While Victor listened to the critter going on a rant about goblin social mobility, the school’s doors finally opened. Both students looked at the entrance, as a delicate creature walked out and crossed the bridge in their direction. A moth-like humanoid with golden wings and antenna, pristine greyish skin, and the most insolent dress he had seen since Chocolatine’s; the magnificent lady looked at him with makeup shades under eyes, her silvery hair flowing to the wind.
Victor did the sensible thing and immediately readied his scythe. After all, Vainqueur killed her son.
“Dalton,” she greeted him. “I see that you still remember me; I would avoid pointing a weapon at a teacher if I were you though.”
A teacher? The Happyland? “Of course I remember you, you tried to eat me for dinner!”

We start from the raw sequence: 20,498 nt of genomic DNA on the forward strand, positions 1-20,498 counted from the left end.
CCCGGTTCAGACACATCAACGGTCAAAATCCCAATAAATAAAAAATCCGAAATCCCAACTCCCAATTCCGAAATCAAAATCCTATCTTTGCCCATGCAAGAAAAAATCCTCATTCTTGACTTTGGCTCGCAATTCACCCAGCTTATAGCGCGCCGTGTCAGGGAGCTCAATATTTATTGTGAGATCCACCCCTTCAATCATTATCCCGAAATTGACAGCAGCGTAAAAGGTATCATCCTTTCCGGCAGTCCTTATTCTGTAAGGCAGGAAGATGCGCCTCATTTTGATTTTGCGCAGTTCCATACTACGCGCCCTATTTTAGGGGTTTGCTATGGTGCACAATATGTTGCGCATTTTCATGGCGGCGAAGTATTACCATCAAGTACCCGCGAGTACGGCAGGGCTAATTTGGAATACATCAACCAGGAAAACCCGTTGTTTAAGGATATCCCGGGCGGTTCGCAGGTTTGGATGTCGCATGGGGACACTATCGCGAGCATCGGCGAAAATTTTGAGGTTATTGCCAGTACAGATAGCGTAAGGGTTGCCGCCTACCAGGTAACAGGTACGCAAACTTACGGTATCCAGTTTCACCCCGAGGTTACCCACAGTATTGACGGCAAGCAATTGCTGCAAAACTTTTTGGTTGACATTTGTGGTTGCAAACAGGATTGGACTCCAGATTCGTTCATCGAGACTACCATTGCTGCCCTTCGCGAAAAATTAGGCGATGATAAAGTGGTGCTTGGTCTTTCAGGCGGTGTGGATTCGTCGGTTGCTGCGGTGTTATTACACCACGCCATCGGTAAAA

“Ah!” the goblin mocked him. “Class hasn’t started, and the teacher already bullied you!”
“I have no grudge against you for escaping my grasp,” the archdevil said as if he was the guilty party, “Nor what your so-called master and his guests did to my company. Even if I felt vengeful, as a student under Deathjester’s protection, I could not do anything to you in my capacity of a teacher at this academy. Unless you provoke me first.”
Victor didn’t trust her at all but avoided tempting the literal devil. “So, what, you will teach me dark magic without reservation?”
“Without reservations? No.” The archdevil snapped her fingers, manifesting two floating scrolls for Victor and Goblina to grab. “You must read, fill, and sign this document first. I teach the [Summoning] class, although I also give guest lectures on specific schools of sorcery, such as [Diabolism] and [Infernal Alchemy].”